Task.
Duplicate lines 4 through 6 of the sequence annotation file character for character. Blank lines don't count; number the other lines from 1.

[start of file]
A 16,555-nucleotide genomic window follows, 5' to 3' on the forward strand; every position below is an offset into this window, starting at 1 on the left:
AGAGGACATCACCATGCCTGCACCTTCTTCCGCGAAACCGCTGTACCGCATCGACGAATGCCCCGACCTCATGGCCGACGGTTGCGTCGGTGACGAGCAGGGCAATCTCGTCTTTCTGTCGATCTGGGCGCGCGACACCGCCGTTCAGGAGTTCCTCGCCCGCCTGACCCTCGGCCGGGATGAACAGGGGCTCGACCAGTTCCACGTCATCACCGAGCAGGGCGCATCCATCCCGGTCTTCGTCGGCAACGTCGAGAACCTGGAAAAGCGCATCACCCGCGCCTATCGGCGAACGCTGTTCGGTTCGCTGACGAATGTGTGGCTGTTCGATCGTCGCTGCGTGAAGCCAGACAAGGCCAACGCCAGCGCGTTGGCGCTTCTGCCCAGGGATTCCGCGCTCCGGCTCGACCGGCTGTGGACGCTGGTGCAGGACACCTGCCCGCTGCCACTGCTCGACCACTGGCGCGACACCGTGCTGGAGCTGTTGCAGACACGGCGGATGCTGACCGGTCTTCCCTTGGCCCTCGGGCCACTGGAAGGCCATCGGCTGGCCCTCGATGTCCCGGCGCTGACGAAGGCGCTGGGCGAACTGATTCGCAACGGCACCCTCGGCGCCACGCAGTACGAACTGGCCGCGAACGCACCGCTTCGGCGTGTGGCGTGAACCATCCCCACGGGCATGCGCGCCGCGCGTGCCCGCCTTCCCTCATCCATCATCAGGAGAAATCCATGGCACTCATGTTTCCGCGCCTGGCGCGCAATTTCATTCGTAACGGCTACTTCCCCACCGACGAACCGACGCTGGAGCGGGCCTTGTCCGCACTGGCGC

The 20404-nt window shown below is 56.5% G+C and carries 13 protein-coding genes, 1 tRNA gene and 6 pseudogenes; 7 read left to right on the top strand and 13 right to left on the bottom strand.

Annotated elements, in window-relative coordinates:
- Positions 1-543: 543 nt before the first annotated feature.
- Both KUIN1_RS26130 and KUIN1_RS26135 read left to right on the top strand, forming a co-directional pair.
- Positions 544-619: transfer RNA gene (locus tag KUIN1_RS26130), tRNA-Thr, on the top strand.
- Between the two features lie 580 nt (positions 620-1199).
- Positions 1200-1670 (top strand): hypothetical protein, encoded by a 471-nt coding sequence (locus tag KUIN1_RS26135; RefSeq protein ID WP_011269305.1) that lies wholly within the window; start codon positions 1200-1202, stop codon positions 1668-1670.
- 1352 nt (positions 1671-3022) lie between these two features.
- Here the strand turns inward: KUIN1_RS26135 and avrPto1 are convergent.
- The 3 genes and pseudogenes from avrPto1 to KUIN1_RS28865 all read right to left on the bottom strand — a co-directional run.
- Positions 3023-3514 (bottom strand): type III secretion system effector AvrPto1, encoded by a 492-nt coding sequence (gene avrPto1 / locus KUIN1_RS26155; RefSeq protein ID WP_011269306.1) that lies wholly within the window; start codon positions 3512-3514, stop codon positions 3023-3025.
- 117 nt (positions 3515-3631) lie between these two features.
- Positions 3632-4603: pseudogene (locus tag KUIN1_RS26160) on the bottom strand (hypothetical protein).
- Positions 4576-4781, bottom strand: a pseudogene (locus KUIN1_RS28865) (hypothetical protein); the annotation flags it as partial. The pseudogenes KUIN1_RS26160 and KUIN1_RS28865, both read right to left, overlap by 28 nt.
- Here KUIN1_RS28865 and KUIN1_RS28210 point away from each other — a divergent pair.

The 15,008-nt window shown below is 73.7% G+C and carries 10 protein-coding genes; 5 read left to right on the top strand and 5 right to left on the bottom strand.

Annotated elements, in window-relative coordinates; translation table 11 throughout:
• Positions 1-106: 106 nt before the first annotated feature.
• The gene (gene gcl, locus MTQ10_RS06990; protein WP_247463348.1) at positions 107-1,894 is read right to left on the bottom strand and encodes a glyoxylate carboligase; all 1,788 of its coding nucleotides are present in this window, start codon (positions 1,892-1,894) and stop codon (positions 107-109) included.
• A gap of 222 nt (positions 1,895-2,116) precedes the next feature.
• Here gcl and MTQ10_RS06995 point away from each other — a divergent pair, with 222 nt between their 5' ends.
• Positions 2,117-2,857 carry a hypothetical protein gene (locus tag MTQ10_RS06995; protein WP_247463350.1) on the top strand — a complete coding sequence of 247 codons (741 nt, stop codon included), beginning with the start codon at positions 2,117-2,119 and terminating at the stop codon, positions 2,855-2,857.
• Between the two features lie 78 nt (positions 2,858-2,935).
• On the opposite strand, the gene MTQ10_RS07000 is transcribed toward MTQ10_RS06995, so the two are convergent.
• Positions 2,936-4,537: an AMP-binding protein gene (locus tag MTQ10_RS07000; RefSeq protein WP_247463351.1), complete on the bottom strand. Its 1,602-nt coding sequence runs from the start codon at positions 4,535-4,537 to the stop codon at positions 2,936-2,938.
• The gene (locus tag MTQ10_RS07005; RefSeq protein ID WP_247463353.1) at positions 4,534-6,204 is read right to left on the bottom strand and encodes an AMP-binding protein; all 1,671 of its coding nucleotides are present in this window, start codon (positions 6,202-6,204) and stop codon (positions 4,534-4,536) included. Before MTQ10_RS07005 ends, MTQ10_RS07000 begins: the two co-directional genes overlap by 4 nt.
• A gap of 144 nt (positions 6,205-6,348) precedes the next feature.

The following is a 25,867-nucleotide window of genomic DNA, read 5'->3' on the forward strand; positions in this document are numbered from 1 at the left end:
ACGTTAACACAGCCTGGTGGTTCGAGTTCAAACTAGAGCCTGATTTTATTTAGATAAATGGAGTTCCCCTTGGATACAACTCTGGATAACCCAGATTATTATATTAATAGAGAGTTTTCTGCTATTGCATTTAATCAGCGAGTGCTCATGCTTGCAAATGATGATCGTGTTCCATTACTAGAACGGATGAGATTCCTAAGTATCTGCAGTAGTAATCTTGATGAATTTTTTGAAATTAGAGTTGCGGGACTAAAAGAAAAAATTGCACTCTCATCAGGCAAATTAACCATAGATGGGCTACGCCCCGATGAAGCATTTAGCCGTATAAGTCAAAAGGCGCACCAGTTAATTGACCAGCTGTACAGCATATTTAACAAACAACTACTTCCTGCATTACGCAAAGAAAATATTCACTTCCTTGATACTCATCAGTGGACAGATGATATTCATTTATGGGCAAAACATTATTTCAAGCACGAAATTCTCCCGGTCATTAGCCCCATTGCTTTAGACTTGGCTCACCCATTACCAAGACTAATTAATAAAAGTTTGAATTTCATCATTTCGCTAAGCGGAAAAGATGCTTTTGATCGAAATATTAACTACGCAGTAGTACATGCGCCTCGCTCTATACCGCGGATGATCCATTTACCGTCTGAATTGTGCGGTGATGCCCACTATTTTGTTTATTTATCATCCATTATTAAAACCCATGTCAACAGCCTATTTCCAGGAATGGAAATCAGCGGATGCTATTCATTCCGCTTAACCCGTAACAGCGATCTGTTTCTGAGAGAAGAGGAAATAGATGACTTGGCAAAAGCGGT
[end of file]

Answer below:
Annotated elements, in window-relative coordinates:
- Positions 1-543: 543 nt before the first annotated feature.
- Both KUIN1_RS26130 and KUIN1_RS26135 read left to right on the top strand, forming a co-directional pair.